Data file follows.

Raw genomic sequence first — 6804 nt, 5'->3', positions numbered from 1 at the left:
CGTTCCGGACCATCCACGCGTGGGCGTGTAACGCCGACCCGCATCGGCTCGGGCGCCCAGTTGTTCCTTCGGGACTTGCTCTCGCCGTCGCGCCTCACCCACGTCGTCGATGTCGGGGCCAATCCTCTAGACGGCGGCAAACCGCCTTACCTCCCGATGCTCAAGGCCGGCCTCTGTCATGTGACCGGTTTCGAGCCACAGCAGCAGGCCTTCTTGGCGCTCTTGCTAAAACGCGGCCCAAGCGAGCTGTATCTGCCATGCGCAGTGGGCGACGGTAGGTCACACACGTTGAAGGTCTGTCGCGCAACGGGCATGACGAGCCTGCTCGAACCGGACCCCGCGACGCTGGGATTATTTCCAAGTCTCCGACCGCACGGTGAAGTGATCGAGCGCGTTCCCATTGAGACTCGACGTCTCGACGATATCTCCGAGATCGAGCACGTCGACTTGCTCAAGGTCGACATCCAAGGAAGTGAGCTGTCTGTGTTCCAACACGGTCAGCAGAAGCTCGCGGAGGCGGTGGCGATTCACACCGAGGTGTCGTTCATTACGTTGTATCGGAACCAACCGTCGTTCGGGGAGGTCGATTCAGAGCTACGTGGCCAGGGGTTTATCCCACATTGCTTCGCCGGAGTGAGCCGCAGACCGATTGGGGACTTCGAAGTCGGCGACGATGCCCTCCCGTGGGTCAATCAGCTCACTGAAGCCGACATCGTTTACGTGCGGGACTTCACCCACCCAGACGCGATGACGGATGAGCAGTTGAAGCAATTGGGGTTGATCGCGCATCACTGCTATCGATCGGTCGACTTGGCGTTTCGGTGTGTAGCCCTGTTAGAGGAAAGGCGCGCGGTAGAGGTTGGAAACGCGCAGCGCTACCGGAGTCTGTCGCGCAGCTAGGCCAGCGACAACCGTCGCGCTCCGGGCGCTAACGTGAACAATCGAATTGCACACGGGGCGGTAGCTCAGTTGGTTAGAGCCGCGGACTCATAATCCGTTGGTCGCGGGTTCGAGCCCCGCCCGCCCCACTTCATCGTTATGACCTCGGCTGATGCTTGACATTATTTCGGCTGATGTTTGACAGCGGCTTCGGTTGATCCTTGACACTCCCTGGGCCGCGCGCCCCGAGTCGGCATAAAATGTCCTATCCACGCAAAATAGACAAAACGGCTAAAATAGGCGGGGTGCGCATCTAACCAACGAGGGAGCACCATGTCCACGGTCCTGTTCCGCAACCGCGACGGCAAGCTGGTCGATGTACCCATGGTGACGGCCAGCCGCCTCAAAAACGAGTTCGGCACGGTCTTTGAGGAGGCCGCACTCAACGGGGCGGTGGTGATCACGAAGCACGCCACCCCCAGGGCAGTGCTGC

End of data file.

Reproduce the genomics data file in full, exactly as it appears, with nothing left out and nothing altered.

Raw genomic sequence first — 6804 nt, 5'->3', positions numbered from 1 at the left:
CGTTCCGGACCATCCACGCGTGGGCGTGTAACGCCGACCCGCATCGGCTCGGGCGCCCAGTTGTTCCTTCGGGACTTGCTCTCGCCGTCGCGCCTCACCCACGTCGTCGATGTCGGGGCCAATCCTCTAGACGGCGGCAAACCGCCTTACCTCCCGATGCTCAAGGCCGGCCTCTGTCATGTGACCGGTTTCGAGCCACAGCAGCAGGCCTTCTTGGCGCTCTTGCTAAAACGCGGCCCAAGCGAGCTGTATCTGCCATGCGCAGTGGGCGACGGTAGGTCACACACGTTGAAGGTCTGTCGCGCAACGGGCATGACGAGCCTGCTCGAACCGGACCCCGCGACGCTGGGATTATTTCCAAGTCTCCGACCGCACGGTGAAGTGATCGAGCGCGTTCCCATTGAGACTCGACGTCTCGACGATATCTCCGAGATCGAGCACGTCGACTTGCTCAAGGTCGACATCCAAGGAAGTGAGCTGTCTGTGTTCCAACACGGTCAGCAGAAGCTCGCGGAGGCGGTGGCGATTCACACCGAGGTGTCGTTCATTACGTTGTATCGGAACCAACCGTCGTTCGGGGAGGTCGATTCAGAGCTACGTGGCCAGGGGTTTATCCCACATTGCTTCGCCGGAGTGAGCCGCAGACCGATTGGGGACTTCGAAGTCGGCGACGATGCCCTCCCGTGGGTCAATCAGCTCACTGAAGCCGACATCGTTTACGTGCGGGACTTCACCCACCCAGACGCGATGACGGATGAGCAGTTGAAGCAATTGGGGTTGATCGCGCATCACTGCTATCGATCGGTCGACTTGGCGTTTCGGTGTGTAGCCCTGTTAGAGGAAAGGCGCGCGGTAGAGGTTGGAAACGCGCAGCGCTACCGGAGTCTGTCGCGCAGCTAGGCCAGCGACAACCGTCGCGCTCCGGGCGCTAACGTGAACAATCGAATTGCACACGGGGCGGTAGCTCAGTTGGTTAGAGCCGCGGACTCATAATCCGTTGGTCGCGGGTTCGAGCCCCGCCCGCCCCACTTCATCGTTATGACCTCGGCTGATGCTTGACATTATTTCGGCTGATGTTTGACAGCGGCTTCGGTTGATCCTTGACACTCCCTGGGCCGCGCGCCCCGAGTCGGCATAAAATGTCCTATCCACGCAAAATAGACAAAACGGCTAAAATAGGCGGGGTGCGCATCTAACCAACGAGGGAGCACCATGTCCACGGTCCTGTTCCGCAACCGCGACGGCAAGCTGGTCGATGTACCCATGGTGACGGCCAGCCGCCTCAAAAACGAGTTCGGCACGGTCTTTGAGGAGGCCGCACTCAACGGGGCGGTGGTGATCACGAAGCACGCCACCCCCAGGGCAGTGCTGC